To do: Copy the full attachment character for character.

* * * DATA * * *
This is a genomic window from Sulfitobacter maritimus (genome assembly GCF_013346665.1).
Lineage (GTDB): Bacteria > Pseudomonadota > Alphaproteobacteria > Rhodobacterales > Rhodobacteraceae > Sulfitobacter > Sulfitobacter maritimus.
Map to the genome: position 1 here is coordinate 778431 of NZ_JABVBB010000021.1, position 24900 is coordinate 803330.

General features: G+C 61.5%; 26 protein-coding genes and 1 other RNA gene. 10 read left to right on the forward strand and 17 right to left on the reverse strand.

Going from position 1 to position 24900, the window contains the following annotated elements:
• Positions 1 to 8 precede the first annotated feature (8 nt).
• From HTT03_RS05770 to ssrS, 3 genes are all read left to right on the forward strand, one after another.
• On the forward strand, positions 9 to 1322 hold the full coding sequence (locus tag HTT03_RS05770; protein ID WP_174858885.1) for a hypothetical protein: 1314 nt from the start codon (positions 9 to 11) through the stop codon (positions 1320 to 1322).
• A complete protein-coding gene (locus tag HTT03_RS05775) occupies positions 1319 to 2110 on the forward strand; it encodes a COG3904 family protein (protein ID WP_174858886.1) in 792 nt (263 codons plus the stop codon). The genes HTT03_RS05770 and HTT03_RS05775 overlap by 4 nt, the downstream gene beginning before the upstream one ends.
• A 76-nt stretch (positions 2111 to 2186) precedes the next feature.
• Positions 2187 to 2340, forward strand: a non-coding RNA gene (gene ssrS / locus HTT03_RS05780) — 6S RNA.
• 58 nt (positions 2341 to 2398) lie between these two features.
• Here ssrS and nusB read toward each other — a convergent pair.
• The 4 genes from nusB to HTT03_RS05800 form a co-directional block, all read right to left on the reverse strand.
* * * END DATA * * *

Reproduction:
This is a genomic window from Sulfitobacter maritimus (genome assembly GCF_013346665.1).
Lineage (GTDB): Bacteria > Pseudomonadota > Alphaproteobacteria > Rhodobacterales > Rhodobacteraceae > Sulfitobacter > Sulfitobacter maritimus.
Map to the genome: position 1 here is coordinate 778431 of NZ_JABVBB010000021.1, position 24900 is coordinate 803330.

General features: G+C 61.5%; 26 protein-coding genes and 1 other RNA gene. 10 read left to right on the forward strand and 17 right to left on the reverse strand.

Going from position 1 to position 24900, the window contains the following annotated elements:
• Positions 1 to 8 precede the first annotated feature (8 nt).
• From HTT03_RS05770 to ssrS, 3 genes are all read left to right on the forward strand, one after another.
• On the forward strand, positions 9 to 1322 hold the full coding sequence (locus tag HTT03_RS05770; protein ID WP_174858885.1) for a hypothetical protein: 1314 nt from the start codon (positions 9 to 11) through the stop codon (positions 1320 to 1322).
• A complete protein-coding gene (locus tag HTT03_RS05775) occupies positions 1319 to 2110 on the forward strand; it encodes a COG3904 family protein (protein ID WP_174858886.1) in 792 nt (263 codons plus the stop codon). The genes HTT03_RS05770 and HTT03_RS05775 overlap by 4 nt, the downstream gene beginning before the upstream one ends.
• A 76-nt stretch (positions 2111 to 2186) precedes the next feature.
• Positions 2187 to 2340, forward strand: a non-coding RNA gene (gene ssrS / locus HTT03_RS05780) — 6S RNA.
• 58 nt (positions 2341 to 2398) lie between these two features.
• Here ssrS and nusB read toward each other — a convergent pair.
• The 4 genes from nusB to HTT03_RS05800 form a co-directional block, all read right to left on the reverse strand.